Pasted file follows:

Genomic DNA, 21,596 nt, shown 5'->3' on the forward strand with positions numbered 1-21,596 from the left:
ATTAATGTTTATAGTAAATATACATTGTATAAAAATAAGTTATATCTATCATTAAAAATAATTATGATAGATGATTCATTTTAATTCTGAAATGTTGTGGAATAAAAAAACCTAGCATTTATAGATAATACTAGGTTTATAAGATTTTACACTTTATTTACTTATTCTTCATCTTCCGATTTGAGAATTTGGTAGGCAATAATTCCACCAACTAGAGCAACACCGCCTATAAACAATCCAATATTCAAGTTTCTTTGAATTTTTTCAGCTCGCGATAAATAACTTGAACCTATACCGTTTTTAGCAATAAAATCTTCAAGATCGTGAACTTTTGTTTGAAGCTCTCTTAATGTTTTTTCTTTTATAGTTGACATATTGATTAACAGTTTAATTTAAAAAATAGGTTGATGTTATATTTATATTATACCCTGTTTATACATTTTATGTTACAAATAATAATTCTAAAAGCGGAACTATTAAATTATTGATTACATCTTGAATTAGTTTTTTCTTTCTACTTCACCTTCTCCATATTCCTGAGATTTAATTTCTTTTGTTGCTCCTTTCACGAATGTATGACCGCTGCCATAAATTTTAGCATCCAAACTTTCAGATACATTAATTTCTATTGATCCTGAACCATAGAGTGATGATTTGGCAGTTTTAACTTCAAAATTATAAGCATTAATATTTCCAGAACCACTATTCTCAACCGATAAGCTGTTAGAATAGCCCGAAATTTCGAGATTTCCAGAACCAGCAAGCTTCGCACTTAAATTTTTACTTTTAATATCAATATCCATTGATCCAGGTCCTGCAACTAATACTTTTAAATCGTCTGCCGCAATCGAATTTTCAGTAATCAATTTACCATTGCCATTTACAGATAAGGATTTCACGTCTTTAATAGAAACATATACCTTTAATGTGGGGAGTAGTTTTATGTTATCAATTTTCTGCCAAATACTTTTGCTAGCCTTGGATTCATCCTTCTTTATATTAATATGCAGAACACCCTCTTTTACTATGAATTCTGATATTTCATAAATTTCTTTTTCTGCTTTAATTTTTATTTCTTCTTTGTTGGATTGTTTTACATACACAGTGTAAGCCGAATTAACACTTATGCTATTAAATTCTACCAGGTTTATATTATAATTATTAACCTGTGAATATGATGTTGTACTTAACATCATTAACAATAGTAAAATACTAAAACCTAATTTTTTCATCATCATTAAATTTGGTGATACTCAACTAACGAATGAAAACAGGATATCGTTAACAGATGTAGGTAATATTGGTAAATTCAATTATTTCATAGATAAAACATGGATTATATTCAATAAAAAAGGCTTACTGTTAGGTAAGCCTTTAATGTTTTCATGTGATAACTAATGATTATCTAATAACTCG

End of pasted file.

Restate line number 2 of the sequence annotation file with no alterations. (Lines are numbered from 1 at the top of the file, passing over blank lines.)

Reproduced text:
ATTAATGTTTATAGTAAATATACATTGTATAAAAATAAGTTATATCTATCATTAAAAATAATTATGATAGATGATTCATTTTAATTCTGAAATGTTGTGGAATAAAAAAACCTAGCATTTATAGATAATACTAGGTTTATAAGATTTTACACTTTATTTACTTATTCTTCATCTTCCGATTTGAGAATTTGGTAGGCAATAATTCCACCAACTAGAGCAACACCGCCTATAAACAATCCAATATTCAAGTTTCTTTGAATTTTTTCAGCTCGCGATAAATAACTTGAACCTATACCGTTTTTAGCAATAAAATCTTCAAGATCGTGAACTTTTGTTTGAAGCTCTCTTAATGTTTTTTCTTTTATAGTTGACATATTGATTAACAGTTTAATTTAAAAAATAGGTTGATGTTATATTTATATTATACCCTGTTTATACATTTTATGTTACAAATAATAATTCTAAAAGCGGAACTATTAAATTATTGATTACATCTTGAATTAGTTTTTTCTTTCTACTTCACCTTCTCCATATTCCTGAGATTTAATTTCTTTTGTTGCTCCTTTCACGAATGTATGACCGCTGCCATAAATTTTAGCATCCAAACTTTCAGATACATTAATTTCTATTGATCCTGAACCATAGAGTGATGATTTGGCAGTTTTAACTTCAAAATTATAAGCATTAATATTTCCAGAACCACTATTCTCAACCGATAAGCTGTTAGAATAGCCCGAAATTTCGAGATTTCCAGAACCAGCAAGCTTCGCACTTAAATTTTTACTTTTAATATCAATATCCATTGATCCAGGTCCTGCAACTAATACTTTTAAATCGTCTGCCGCAATCGAATTTTCAGTAATCAATTTACCATTGCCATTTACAGATAAGGATTTCACGTCTTTAATAGAAACATATACCTTTAATGTGGGGAGTAGTTTTATGTTATCAATTTTCTGCCAAATACTTTTGCTAGCCTTGGATTCATCCTTCTTTATATTAATATGCAGAACACCCTCTTTTACTATGAATTCTGATATTTCATAAATTTCTTTTTCTGCTTTAATTTTTATTTCTTCTTTGTTGGATTGTTTTACATACACAGTGTAAGCCGAATTAACACTTATGCTATTAAATTCTACCAGGTTTATATTATAATTATTAACCTGTGAATATGATGTTGTACTTAACATCATTAACAATAGTAAAATACTAAAACCTAATTTTTTCATCATCATTAAATTTGGTGATACTCAACTAACGAATGAAAACAGGATATCGTTAACAGATGTAGGTAATATTGGTAAATTCAATTATTTCATAGATAAAACATGGATTATATTCAATAAAAAAGGCTTACTGTTAGGTAAGCCTTTAATGTTTTCATGTGATAACTAATGATTATCTAATAACTCG